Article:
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And then there were 28 .... mucosal Covid vaccines in clinical trials.

As well as a new oral vax entering first-in-human trial in Australia, an aerosol vax from Canada called AeroVax is on its way to phase 2.

Plus there's a new type of vaccine in development in Canada - a next generation of a next generation vax! & the human challenge study consortium has had its first international meeting.

Much more in my next generation vax update @PLOS

hildabast, to Bloomscrolling
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Polygala looking particularly glorious today!

These power on right through winter. 😍

hildabast, to random
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This little girl was born in Tokyo in 1920. Her name was Katsuko Saruhashi.

She would grow up to be a geochemist, an expert on acid rain, and help achieve bans on nuclear testing.

Saruhashi was the first woman elected to the Science Council of Japan… 1/8


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…She said that she became interested in why it rains and how rain falls, when she was watching rain fall on the window at school one day.

After high school, she worked in an office job for a while, but wanted to have a profession to be independent. At first, she wanted to be a doctor, but the medical school interview wasn't encouraging.…


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... In 1939 Saruhashi was one of the first students of the Imperial Women’s Science College.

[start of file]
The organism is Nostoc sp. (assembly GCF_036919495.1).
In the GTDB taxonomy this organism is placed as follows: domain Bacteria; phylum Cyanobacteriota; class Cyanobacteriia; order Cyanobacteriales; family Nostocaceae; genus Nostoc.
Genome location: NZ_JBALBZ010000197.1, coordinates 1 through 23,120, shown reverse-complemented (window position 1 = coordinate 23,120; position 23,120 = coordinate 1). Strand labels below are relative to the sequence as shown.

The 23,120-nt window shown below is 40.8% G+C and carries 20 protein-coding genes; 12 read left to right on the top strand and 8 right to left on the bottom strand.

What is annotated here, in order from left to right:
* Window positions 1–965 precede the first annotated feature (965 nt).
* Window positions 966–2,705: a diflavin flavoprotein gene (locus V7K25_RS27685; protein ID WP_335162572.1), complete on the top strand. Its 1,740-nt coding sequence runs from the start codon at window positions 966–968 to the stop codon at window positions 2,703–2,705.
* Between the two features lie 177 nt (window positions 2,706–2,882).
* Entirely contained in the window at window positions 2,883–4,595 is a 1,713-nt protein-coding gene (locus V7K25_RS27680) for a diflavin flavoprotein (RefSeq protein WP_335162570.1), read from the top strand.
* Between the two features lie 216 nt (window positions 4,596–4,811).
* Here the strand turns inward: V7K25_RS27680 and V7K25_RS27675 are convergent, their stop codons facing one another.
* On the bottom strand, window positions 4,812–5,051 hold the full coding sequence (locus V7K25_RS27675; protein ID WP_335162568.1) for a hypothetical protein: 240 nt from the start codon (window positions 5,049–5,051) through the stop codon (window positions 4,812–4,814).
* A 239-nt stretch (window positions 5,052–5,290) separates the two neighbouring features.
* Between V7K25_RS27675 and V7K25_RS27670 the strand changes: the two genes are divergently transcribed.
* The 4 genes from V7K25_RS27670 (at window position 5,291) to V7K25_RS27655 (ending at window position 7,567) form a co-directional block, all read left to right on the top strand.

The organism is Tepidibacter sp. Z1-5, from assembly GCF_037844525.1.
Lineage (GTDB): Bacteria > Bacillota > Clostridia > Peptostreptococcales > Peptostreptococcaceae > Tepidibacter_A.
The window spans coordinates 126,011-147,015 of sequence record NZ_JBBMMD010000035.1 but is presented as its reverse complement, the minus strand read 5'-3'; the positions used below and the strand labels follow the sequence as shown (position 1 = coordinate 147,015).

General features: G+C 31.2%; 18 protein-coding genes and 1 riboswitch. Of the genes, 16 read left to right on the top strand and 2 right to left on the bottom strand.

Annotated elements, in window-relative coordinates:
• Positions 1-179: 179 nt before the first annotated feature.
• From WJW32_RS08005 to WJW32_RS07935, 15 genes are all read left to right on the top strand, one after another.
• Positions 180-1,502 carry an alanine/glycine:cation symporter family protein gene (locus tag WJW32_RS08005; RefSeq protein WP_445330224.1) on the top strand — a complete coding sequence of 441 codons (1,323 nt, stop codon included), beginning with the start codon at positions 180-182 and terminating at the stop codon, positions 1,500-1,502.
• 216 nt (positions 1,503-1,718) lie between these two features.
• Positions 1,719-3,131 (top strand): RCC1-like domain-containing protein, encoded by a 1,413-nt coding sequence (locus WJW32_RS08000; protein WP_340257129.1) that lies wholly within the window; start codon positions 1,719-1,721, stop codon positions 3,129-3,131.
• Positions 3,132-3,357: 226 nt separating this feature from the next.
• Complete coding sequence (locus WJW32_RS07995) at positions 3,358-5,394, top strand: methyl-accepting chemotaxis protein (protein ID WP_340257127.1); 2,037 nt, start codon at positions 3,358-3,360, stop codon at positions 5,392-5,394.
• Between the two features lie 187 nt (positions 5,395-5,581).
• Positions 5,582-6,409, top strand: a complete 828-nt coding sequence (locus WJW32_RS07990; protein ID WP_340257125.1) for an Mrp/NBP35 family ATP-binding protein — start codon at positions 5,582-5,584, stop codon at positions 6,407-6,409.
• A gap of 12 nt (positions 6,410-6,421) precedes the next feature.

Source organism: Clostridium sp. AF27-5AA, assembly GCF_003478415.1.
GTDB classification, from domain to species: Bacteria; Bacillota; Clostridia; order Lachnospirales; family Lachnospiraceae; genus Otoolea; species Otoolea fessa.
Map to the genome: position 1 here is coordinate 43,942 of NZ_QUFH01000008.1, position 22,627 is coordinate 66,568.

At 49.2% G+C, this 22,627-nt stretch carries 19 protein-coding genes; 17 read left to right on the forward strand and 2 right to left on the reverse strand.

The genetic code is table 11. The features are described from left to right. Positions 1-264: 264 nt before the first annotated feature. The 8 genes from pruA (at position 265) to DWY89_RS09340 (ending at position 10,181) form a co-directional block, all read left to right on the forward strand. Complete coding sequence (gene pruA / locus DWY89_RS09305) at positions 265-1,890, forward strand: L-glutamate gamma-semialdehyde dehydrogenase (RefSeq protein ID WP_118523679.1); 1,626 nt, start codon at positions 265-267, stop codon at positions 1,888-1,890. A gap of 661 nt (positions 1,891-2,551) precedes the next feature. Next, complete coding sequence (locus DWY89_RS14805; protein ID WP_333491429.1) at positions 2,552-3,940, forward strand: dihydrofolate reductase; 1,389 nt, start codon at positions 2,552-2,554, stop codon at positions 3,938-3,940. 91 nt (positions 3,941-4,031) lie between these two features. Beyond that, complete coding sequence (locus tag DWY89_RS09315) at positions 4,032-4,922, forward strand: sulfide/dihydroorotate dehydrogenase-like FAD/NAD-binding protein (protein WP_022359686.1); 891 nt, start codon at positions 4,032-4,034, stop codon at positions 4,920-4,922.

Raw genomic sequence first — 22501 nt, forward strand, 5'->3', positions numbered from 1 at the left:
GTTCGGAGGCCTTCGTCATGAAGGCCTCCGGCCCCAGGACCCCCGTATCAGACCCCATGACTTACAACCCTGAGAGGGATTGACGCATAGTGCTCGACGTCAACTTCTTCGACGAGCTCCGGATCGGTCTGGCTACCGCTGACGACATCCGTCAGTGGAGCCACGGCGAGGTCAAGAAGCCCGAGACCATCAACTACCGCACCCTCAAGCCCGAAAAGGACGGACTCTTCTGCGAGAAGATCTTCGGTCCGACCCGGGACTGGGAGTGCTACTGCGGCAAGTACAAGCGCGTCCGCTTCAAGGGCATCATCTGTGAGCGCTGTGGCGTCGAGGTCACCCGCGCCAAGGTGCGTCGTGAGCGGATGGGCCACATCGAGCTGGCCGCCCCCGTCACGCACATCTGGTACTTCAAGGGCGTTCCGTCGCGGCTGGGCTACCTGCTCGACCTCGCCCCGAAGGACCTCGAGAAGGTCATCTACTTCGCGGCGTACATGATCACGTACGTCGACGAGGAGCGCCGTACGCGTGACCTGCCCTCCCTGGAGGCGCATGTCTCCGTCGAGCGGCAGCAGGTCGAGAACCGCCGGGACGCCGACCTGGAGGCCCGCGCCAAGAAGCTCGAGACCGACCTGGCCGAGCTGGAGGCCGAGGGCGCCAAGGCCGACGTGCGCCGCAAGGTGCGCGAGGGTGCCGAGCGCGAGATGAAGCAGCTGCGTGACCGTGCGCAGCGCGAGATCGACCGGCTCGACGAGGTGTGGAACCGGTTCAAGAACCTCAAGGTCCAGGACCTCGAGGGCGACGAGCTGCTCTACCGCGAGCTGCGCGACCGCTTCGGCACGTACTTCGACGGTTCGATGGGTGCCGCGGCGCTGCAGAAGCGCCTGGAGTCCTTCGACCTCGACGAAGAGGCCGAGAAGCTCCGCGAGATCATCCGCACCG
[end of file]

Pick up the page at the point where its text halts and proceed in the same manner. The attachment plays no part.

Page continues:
She graduated in chemistry in 1943, and joined the national Meteorological Observatory. It was led by Yasuo Miyake, who, unusually, did not discriminate on gender…



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…Miyake assigned her polonium to study. Saruhashi was excited, as she was inspired by Curie.

However, she said, "I believed that the goals of science and technology should be the welfare and happiness of humankind... When atomic bombs were dropped on Hiroshima & Nagasaki, I was shocked by the realization that science & technology could be used for such atrocities”…



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… In 1950, Saruhashi pioneered the study of carbon dioxide in sea water, developing a method to measure it.

Data she generated was used until computers arrived. It was called the Saruhashi Table.

In 1957 she gained her PhD - the first woman awarded a science PhD from the University of Tokyo…



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…During the 1950s Saruhashi helped test ashes and seawater for radioactivity after the US nuclear tests on Bikini Atoll in the Pacific.

She went to the US to prove US measurements weren’t accurate.